Trump Ends Standoff With Ryan as He Works to Repair Mistakes | NECN
Decision 2016

Decision 2016

Full coverage of the race for the White House

Trump Ends Standoff With Ryan as He Works to Repair Mistakes

It was an unusual gesture for Trump, who is known for his refusal to admit mistakes

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    NEWSLETTERS

    In an effort to repair some of the damage he had inflicted on his presidential campaign, Donald Trump endorsed House Speaker Paul Ryan to end a four-day standoff that exposed the deeps chasms in the Republican Party over his candidacy.

    Trump struck a rare conciliatory tone at a Wisconsin rally on Friday, imploring his party to unite behind him and opening a full-throttle attack on Democratic candidate Hillary Clinton.

    "Arm in arm, we will rescue the country from the Obama-Clinton disaster," Trump told supporters after formally declaring his support for Ryan in next week's congressional primary.

    "We will have disagreements," Trump said just days after refusing to endorse the Wisconsin Republican. "But we will disagree as friends and never stop working together toward victory."

    It was an unusual gesture for Trump, who is known for his refusal to admit mistakes and his tendency to double down when he's under attack. Trump's general election campaign has been defined by his constant attacks on fellow Republicans — a habit that has baffled party leaders, who have begged him to stay focused on his Democratic rival.

    The refusal to back Ryan had been seen by many as a final straw. Trump had told The Washington Post in an interview earlier this week that he was "just not quite there yet" when it came to backing Ryan — language that echoed the words used by Ryan as he weighed whether to endorse the party's nominee.

    In addition to praising Ryan, Trump also threw his support behind Arizona Sen. John McCain, saying he held the senator "in the highest esteem ... for his service to our country in uniform and in public office." In the past, Trump questioned McCain's status as a war hero, and told the Post he felt McCain "should have done a much better job for the vets."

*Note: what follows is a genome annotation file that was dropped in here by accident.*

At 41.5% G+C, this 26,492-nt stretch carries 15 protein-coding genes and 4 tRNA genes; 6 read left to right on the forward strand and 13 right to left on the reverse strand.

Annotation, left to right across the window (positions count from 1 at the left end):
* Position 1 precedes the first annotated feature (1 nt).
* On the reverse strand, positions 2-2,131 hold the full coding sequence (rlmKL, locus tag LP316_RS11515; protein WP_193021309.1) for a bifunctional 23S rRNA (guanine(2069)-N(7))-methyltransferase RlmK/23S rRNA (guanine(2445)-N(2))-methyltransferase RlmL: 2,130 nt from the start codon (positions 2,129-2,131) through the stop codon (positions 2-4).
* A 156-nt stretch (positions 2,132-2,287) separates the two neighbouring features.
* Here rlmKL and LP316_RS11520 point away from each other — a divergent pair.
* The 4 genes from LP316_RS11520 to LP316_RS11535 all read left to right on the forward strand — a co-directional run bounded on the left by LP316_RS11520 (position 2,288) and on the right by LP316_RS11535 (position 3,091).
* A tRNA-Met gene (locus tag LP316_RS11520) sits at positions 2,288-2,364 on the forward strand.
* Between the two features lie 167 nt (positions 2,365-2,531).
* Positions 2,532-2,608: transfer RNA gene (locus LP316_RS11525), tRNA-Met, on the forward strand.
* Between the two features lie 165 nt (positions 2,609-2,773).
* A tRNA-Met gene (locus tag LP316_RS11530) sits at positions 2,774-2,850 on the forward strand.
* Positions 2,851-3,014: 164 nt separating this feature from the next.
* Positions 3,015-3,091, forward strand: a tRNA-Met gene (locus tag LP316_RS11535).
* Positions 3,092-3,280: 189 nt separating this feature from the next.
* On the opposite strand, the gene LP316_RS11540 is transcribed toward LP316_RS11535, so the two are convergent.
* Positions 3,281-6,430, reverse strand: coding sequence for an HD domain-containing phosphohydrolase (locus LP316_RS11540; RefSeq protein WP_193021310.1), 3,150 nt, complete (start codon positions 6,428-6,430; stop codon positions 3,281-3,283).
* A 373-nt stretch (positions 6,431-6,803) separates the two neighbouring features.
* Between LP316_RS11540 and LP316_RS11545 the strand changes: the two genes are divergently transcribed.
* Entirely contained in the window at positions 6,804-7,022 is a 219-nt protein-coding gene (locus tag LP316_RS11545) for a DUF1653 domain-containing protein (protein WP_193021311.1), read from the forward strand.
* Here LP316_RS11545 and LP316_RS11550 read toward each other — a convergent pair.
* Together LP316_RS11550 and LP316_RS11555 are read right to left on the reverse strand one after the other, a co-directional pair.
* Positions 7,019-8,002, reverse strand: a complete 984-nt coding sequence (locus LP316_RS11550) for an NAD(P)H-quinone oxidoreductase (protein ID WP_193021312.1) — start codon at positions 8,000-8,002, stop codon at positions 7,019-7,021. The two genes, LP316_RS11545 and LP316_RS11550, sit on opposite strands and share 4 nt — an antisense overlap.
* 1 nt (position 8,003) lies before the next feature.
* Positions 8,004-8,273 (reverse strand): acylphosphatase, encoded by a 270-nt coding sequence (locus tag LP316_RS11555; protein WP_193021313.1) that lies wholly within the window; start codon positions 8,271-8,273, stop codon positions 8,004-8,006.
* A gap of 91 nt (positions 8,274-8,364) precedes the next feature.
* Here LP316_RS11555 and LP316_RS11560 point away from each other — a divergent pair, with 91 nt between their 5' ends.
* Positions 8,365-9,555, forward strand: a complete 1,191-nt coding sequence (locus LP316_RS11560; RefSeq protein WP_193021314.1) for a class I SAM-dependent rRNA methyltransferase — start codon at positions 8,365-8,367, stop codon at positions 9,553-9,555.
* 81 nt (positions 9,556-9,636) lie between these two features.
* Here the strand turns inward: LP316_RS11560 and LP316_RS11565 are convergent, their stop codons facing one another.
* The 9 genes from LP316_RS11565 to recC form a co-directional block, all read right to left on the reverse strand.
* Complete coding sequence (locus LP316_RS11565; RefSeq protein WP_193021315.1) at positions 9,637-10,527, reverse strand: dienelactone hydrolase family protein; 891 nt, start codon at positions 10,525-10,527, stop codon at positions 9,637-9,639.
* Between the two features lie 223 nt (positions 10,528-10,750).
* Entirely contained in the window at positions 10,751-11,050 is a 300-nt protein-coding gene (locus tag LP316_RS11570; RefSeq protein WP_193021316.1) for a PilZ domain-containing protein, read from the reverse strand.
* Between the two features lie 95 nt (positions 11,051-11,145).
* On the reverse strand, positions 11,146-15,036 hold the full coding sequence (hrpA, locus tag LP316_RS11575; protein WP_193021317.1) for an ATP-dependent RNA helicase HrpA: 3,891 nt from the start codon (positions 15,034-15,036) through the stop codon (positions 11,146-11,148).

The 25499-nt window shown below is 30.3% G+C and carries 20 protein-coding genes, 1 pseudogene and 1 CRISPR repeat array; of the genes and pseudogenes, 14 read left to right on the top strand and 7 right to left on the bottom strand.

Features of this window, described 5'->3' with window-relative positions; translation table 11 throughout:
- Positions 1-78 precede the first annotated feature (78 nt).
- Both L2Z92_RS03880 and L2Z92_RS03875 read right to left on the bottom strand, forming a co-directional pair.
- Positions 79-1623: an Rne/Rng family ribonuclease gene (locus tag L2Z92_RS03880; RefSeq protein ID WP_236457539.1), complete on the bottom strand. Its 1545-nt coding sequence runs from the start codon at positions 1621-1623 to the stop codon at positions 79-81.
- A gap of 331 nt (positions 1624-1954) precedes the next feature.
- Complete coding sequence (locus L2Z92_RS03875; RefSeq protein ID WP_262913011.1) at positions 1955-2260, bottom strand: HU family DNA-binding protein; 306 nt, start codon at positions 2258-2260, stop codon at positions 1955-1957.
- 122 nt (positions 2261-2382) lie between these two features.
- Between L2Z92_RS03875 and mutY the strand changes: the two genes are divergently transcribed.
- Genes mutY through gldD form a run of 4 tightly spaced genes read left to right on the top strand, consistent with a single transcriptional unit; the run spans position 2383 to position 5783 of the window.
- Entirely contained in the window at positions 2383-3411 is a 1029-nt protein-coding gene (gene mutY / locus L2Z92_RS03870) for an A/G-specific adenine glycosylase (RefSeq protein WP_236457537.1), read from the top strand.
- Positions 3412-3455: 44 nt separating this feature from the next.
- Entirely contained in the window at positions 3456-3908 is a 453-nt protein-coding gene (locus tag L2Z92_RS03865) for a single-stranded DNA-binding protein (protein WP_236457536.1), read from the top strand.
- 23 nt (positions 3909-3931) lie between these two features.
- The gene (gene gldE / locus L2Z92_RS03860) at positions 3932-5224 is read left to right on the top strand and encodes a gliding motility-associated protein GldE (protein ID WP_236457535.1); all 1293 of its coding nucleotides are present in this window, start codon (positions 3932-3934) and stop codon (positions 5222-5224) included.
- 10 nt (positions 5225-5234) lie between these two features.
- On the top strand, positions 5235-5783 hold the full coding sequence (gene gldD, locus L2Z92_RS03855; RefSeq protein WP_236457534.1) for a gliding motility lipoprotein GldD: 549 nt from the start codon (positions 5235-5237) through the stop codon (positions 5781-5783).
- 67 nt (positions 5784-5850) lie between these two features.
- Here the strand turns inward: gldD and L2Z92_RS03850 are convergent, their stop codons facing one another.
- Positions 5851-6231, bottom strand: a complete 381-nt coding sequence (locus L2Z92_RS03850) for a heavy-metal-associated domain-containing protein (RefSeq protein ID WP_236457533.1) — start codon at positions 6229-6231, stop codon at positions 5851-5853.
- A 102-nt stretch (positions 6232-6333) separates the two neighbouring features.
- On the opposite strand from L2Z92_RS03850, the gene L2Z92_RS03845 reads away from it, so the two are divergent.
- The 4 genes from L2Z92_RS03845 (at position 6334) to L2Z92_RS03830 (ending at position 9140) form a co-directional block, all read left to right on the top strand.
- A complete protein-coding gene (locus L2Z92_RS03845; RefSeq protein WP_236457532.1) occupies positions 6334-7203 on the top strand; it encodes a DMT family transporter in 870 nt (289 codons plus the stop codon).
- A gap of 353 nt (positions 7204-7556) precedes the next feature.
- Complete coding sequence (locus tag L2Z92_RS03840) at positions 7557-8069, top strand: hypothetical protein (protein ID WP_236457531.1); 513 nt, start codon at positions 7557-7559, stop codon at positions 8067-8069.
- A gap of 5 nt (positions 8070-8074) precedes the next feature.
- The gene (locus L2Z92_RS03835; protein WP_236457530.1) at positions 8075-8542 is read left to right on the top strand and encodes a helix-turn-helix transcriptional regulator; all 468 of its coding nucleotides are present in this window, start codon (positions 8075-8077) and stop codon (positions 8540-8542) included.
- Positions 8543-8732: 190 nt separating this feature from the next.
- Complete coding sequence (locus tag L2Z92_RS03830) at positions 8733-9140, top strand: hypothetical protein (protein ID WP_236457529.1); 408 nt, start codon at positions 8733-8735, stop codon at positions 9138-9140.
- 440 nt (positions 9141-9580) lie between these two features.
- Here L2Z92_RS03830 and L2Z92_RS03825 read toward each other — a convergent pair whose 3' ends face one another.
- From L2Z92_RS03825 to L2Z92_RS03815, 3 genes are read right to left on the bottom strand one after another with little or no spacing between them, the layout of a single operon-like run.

Trump also endorsed New Hampshire Sen. Kelly Ayotte, with whom he has also sparred, calling her "a rising star."

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    Ryan, like other top Wisconsin Republicans, did not attend Trump's evening appearance in their state. He reiterated his support for Trump hours before the endorsement, but he noted that his support wasn't a "blank check" and pledged to speak out against the businessman's divisive positions if necessary.

    Wisconsin Gov. Scott Walker also skipped the evening rally, preferring to attend an all-you-can-eat spaghetti dinner. Wisconsin Assembly Speaker Robin Vos offered a blunt message ahead of the presidential nominee's arrival: "We are Ryan Republicans here in Wisconsin, not Trump Republicans."

    The Midwest mayhem underscored Trump's mounting challenges during one of the most tumultuous weeks of his unorthodox campaign. He has skipped from one misstep to the next, sparking a fresh wave of Republican defections among longtime party loyalists who refuse to support their presidential nominee —some even publicly support Clinton.

    Eager to change their minds, Trump unleashed a torrent of insults at Clinton throughout the day.

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    "If Hillary Clinton becomes president," he said at a rally in Iowa, "you will have really, in my opinion, the destruction of this country from within."

    Trump called his Democratic opponent "a dangerous liar," ''an unbalanced person," ''pretty close to unhinged," ''totally unfit to lead" and lacking "the judgment, temperament and moral character to lead the country."

    "In one way, she's a monster," he said in Wisconsin. "In another way, she's a weak person. She's actually not strong enough to be president."

    The charges came soon after Clinton addressed her own political vulnerabilities while facing a group of minority journalists in Washington. The former secretary of state sought to "clarify and explain" a recent statement on "Fox News Sunday" that FBI Director James Comey said her answers to the bureau about her use of a private email server were "truthful."

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    "I may have short-circuited and for that I will try to clarify," Clinton said, though still insisting she "never sent or received anything that was marked classified."

    She also acknowledged that many people don't trust her.

    "It doesn't make me feel good when people say those things, and I recognize that I have work to do," Clinton said. She added, "I'm going to work my heart out in this campaign and as president to produce results for people."

    Peoples reported in Washington. Associated Press writers Scott Bauer in Madison, Wisconsin; Kyle Potter in St. Paul, Minnesota; Catherine Lucey in Des Moines, Iowa; and Lisa Lerer and Erica Werner in Washington contributed to this report.

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